because of

because

[bih-kawz, -koz, -kuhz]
conjunction
1.
for the reason that; due to the fact that: The boy was absent because he was ill.
Idioms
2.
because of, by reason of; due to: Schools were closed because of heavy snowfall.

Origin:
1275–1325; Middle English bi cause by cause


1. Because, as, since, for, inasmuch as agree in implying a reason for an occurrence or action. Because introduces a direct reason: I was sleeping because I was tired. As and since are so casual as to imply merely circumstances attendant on the main statement: As (or since ) I was tired, I was sleeping. The reason, proof, or justification introduced by for is like an afterthought or a parenthetical statement: I was sleeping, for I was tired. Inasmuch as implies concession; the main statement is true in view of the circumstances introduced by this conjunction: Inasmuch as I was tired, it seemed best to sleep.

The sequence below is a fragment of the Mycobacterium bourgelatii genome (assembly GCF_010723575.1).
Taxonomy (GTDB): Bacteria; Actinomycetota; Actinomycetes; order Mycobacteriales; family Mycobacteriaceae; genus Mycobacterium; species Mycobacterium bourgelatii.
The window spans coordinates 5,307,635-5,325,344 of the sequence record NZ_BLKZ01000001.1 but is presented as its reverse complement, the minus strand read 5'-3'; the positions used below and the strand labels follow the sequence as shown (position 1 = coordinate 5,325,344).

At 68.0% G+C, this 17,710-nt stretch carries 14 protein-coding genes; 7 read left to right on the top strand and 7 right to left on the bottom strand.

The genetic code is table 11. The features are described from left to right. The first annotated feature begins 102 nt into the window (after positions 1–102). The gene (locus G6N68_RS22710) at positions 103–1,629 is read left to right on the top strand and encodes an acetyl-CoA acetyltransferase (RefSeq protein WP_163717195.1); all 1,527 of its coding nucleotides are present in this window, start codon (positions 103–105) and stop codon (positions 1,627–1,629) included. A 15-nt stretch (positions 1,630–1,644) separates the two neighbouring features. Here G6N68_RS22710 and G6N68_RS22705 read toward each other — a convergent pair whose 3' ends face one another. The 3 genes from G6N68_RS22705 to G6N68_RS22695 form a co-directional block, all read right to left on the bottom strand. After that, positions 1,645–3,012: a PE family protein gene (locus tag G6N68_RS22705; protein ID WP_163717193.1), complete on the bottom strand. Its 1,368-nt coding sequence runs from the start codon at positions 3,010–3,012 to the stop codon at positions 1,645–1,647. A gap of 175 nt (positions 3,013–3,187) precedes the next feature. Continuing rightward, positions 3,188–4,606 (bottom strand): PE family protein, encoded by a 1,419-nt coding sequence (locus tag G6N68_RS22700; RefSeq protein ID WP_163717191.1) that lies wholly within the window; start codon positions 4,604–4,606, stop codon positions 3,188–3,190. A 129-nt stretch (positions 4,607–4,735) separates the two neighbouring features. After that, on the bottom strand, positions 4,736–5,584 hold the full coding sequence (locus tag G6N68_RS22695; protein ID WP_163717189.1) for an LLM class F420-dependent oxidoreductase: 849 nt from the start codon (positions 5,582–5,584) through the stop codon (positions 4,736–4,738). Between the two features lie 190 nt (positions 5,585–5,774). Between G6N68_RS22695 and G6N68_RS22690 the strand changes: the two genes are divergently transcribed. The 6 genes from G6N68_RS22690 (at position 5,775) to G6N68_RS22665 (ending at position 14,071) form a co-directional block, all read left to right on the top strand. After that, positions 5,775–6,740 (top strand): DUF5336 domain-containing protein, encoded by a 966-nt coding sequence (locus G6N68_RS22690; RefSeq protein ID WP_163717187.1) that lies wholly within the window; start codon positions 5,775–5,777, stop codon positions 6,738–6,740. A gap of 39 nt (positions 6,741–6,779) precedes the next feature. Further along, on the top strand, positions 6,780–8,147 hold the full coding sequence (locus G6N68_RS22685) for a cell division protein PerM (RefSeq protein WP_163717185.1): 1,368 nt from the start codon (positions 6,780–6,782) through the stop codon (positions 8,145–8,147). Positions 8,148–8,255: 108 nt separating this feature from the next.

1. See reason.
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Based on the Random House Dictionary, © Random House, Inc. 2014.
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World English Dictionary
because (bɪˈkɒz, -ˈkəz)
 
conj
1.  (subordinating) on account of the fact that; on account of being; since: because it's so cold we'll go home
2.  (preposition) because of on account of: I lost my job because of her
 

Collins English Dictionary - Complete & Unabridged 10th Edition
2009 © William Collins Sons & Co. Ltd. 1979, 1986 © HarperCollins
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Etymonline
Word Origin & History

because
c.1300, bi cause "by cause," modeled on Fr. par cause. Originally a phrase, often followed by a subordinate clause introduced by that or why. One word from c.1400.
Online Etymology Dictionary, © 2010 Douglas Harper
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